5. We don’t know Who we are talking to!   
When working with dreams, we are engaged in conversation with whoever made us. Sometimes known as God… or the factory we came from. Or whatever concept of your source that YOU are supposed to be inserting whenever i say ‘soul’ or ‘God’ or ‘the unconscious’, since i can’t give this whole list each time! (Remember our deal?) If we don’t realize that dreams are a communication from the very source of being… we may expect them to operate just like we do and hence will underestimate them at every turn. For example, we might rationally assume that dreams cannot have access to the whole of the past or present, and certainly not from the future. We would be wrong.  Sometimes dead wrong, since dreams often save lives. An attitude of modesty, reverence, and devotion helps a great deal.  And it comes naturally once we realize that in every dream we are communing with the Mystery of Existence itself.

6. We assume that other people are fundamentally separate from us.  
This is clearly true at the physical level. But dreams bring to us separate individuals, a universal consciousness in which everyone is related at deep levels. In dream groups, every dream talks to every person, revealing the amazing similarities and links that no one could have guessed. This recognition that we are separate selves at one level but not at our core is intrinsic to the continual mystical rediscovery (in every religion) that All are ultimately One! It is a presupposition of Buddhism and is the essence of the Hindu greeting “Namaste” meaning: the Divine in me greets the Divine in you. In Joyous Cosmology, Alan Watts wrote: “Realize we are and always have been One. Acknowledge the master illusion whereby we appear to be separate.” Dreams correct our waking illusion of separateness and to a point:  EVERYBODY’S DREAM IS EVERYBODY’S DREAM.

7. We assume that dreams cannot predict the future.   
This is largely true for an ego, but not at all for a dream. If you regularly review your dreams you will begin to see a consistent thread of prophetic content. I have now seen hundreds of dreams that have made clear and literal predictions. This fact forced me as a scientist to rethink my model of the universe. After the Sept 11, 2001 Twin Towers attack in New York, for example, the next 5 dreams that were prescheduled to be worked on, all dealt with this huge mass event. All of them were dreamed long before the events happened. One of them a year in advance. Three of these dreams were already in the process of being worked on and the section of the dream that ‘happened to be next’ was the passage perfectly timed to correspond with these outer events, and the meaning was unmistakable. Some years ago, a young woman came to me in great distress having dreamed on the night before the death of Princess Diana that she saw her get into a car and be chased across town by another carload of people and into a long tunnel. In this dream, the princess’ car exited the tunnel and crashed into a clock tower… which was set to the very minute the princess was going to die 24 hours later. “What does this mean, doctor?” she asked me. “First,” i said “it means that the world doesn’t work like they taught you in school, and second that you have been chosen by fate to experience that fact in a way you will never forget. Next you get to begin the search to find out why this lesson is just what you need.”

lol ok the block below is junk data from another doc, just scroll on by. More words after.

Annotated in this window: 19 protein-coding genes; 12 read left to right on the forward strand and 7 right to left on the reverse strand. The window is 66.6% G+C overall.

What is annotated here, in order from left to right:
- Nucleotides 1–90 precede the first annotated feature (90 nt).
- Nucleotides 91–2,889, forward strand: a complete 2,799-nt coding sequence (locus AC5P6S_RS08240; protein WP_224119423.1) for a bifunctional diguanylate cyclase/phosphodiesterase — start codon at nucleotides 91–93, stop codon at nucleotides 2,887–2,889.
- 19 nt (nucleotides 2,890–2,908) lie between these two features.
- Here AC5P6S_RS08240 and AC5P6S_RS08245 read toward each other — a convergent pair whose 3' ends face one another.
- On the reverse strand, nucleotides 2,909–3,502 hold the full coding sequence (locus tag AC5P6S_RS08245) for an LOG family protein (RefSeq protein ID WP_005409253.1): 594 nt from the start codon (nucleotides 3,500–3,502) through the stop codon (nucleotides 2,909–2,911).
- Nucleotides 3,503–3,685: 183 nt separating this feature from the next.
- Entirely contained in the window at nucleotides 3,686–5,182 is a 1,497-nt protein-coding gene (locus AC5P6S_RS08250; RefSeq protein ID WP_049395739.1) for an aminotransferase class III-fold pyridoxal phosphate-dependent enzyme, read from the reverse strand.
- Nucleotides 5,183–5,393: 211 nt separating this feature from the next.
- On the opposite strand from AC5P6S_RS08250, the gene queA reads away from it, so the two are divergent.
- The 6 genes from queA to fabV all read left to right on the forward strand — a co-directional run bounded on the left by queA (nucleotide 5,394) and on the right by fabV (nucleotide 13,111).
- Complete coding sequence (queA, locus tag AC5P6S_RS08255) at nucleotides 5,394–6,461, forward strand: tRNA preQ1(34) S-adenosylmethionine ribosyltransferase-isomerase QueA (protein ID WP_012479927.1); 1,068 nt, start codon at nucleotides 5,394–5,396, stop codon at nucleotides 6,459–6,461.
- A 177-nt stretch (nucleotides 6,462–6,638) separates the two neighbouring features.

8. We imagine that dead people are actually dead.  
This presumption makes us misunderstand every dream visit they make… causing many ungrateful dead. The departed may appear as symbols in a dream as do living persons… but dreams are also a primary meeting ground for the bereaved and the deceased. A vast majority of modern Americans now report credible contacts with their departed loved ones, in which support, reassurance, and useful guidance is received. When we lose someone close, the contact continues. Jung wrote “Death ends a life, but not necessarily a relationship.” In my experience, death improves most people. Without their ego wounds and human burdens, people lighten up considerably. Many ‘bad parents’ return in dreams and visions and intuitions to make up for their limitations in life. What a shame to throw this gift away just because you were born in a culture that has no model for communion with the departed. (Don’t look a gift ghost in the mouth.) Edgar Cayce felt such visits were a sign of real devotion by deceased relatives who have other things they could be doing, and that we owe these dream visitors extra attention and gratitude.

9. We presume that dead people stay dead...


To continue reading:

E-BOOKLET - Understanding Your Dreams 

by Ron Masa Ph.D.

- Only $7